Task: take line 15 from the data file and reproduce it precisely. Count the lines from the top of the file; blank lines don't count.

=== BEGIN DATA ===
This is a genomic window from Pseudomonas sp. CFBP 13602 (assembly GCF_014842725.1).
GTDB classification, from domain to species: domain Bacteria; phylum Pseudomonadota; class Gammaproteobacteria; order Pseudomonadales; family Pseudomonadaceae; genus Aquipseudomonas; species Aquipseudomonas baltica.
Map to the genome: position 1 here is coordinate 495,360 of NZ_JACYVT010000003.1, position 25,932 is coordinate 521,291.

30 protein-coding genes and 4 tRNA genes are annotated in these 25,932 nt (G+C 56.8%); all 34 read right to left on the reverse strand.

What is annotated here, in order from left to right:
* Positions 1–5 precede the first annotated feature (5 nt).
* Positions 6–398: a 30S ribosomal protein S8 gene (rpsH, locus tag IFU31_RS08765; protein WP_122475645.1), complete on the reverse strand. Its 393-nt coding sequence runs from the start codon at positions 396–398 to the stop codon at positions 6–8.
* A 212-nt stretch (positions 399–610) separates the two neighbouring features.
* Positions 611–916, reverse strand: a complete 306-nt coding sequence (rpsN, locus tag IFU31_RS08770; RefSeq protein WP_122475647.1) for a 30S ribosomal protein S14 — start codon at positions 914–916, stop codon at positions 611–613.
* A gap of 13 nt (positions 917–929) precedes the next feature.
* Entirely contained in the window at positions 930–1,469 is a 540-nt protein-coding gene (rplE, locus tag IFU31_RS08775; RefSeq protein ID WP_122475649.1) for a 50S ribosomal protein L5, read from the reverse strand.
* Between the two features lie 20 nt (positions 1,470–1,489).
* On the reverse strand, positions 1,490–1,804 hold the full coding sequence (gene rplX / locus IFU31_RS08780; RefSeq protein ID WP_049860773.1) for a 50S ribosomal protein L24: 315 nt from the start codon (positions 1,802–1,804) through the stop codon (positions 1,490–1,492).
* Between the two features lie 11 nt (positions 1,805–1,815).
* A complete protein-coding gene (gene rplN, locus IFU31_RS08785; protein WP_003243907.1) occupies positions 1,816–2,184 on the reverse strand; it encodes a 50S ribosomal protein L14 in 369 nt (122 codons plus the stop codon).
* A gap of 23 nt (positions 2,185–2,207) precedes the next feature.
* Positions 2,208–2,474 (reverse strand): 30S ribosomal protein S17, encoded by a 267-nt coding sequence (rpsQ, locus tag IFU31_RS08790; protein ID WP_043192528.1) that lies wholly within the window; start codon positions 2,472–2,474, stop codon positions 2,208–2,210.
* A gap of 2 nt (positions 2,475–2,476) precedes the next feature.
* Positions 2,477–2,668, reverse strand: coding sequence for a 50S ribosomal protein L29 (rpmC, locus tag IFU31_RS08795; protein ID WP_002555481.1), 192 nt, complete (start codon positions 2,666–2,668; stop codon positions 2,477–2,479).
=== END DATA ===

* A complete protein-coding gene (gene rplN, locus IFU31_RS08785; protein WP_003243907.1) occupies positions 1,816–2,184 on the reverse strand; it encodes a 50S ribosomal protein L14 in 369 nt (122 codons plus the stop codon).